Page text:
A maths problem previously tackled with the help of a computer, which produced a proof the size of Wikipedia, has now been cut down to size by a human. Although it is unlikely to have practical applications, the result highlights the differences between two modern approaches to mathematics: crowdsourcing and computers.

Terence Tao of the University of California, Los Angeles, has published a proof of the Erdős discrepancy problem, a puzzle about the properties of an infinite, random sequence of +1s and -1s. In the 1930s, Hungarian mathematician Paul Erdős wondered whether such a sequence would always contain patterns and structure within the randomness.

One way to measure this is by calculating a value known as the discrepancy. This involves adding up all the +1s and -1s within every possible sub-sequence. You might think the pluses and minuses would cancel out to make zero, but Erdős said that as your sub-sequences got longer, this sum would have to go up, revealing an unavoidable structure. In fact, he said the discrepancy would be infinite, meaning you would have to add forever, so mathematicians started by looking at smaller cases in the hopes of finding clues to attack the problem in a different way.

Last year, Alexei Lisitsa and Boris Konev of the University of Liverpool, UK used a computer to prove that the discrepancy will always be larger than two. The resulting proof was a 13 gigabyte file – around the size of the entire text of Wikipedia – that no human could ever hope to check.

**Helping hands**

Tao has used more traditional mathematics to prove that Erdős was right, and the discrepancy is infinite no matter the sequence you choose. He did it by combining recent results in number theory with some earlier, crowdsourced work.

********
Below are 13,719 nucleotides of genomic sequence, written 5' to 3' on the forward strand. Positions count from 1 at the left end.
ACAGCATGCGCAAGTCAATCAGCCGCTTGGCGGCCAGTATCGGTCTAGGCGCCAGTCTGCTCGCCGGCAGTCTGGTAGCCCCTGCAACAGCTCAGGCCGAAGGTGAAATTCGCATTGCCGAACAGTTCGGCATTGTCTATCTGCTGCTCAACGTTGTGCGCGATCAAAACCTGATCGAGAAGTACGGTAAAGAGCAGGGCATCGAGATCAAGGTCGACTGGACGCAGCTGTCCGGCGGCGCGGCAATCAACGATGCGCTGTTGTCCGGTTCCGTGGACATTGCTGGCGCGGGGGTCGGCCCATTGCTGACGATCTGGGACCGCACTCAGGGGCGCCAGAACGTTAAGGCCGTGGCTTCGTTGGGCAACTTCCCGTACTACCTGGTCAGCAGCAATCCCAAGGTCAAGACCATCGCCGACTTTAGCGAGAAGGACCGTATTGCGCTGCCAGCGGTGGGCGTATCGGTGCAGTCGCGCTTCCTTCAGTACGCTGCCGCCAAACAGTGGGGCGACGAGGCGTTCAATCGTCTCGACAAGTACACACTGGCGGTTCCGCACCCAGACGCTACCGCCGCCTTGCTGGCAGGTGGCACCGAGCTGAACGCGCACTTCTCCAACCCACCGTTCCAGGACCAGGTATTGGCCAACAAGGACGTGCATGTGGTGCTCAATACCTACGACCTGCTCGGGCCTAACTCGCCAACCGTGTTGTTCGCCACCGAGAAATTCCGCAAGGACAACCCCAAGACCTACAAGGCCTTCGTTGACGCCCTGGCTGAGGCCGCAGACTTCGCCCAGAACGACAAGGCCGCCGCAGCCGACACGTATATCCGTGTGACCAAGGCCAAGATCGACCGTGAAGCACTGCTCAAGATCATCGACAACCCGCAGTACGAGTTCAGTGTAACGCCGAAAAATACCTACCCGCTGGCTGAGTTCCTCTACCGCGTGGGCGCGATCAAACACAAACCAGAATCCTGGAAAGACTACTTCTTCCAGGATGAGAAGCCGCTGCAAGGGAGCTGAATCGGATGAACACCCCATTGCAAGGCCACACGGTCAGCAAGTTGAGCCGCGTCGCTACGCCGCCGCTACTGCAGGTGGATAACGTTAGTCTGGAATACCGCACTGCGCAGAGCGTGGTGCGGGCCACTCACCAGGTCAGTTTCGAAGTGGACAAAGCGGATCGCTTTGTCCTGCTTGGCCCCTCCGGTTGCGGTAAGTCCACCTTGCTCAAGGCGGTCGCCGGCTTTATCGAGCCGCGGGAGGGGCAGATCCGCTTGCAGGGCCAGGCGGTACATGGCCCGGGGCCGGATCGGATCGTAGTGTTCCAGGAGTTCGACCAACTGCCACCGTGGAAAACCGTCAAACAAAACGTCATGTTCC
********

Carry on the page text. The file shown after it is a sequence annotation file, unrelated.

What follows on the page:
In 2010, a group of mathematicians, including Tao, decided to work on the problem as the fifth Polymath project, an initiative that allows professionals and amateurs alike to contribute ideas through SaiBlogs and wikis as part of mathematical super-brain. They made some progress, but ultimately had to give up.

“We had figured out an interesting reduction of the Erdős discrepancy problem to a seemingly simpler problem involving a special type of sequence called a completely multiplicative function,” says Tao.

Then, in January this year, a new development in the study of these functions made Tao look again at the Erdős discrepancy problem, after a commenter on his SaiBlog pointed out a possible link to the Polymath project and another problem called the Elliot conjecture.

**Not just conjecture**

“At first I thought the similarity was only superficial, but after thinking about it more carefully, and revisiting some of the previous partial results from Polymath5, I realised there was a link: if one could prove the Elliott conjecture completely, then one could also resolve the Erdős discrepancy problem,” says Tao.

“I have always felt that that project, despite not solving the problem, was a distinct success,” writes University of Cambridge mathematician Tim Gowers, who started the Polymath project and hopes that others will be encouraged to participate in future. “We now know that Polymath5 has accelerated the solution of a famous open problem.”

Lisitsa praises Tao for doing what his algorithm couldn’t. “It is a typical example of high-class human mathematics,” he says. But mathematicians are increasingly turning to machines for help, a trend that seems likely to continue. “Computers are not needed for this problem to be solved, but I believe they may be useful in other problems,” Lisitsa says.

For more such insights, log into www.international-maths-challenge.com.

*Credit for article given to **Jacob Aron***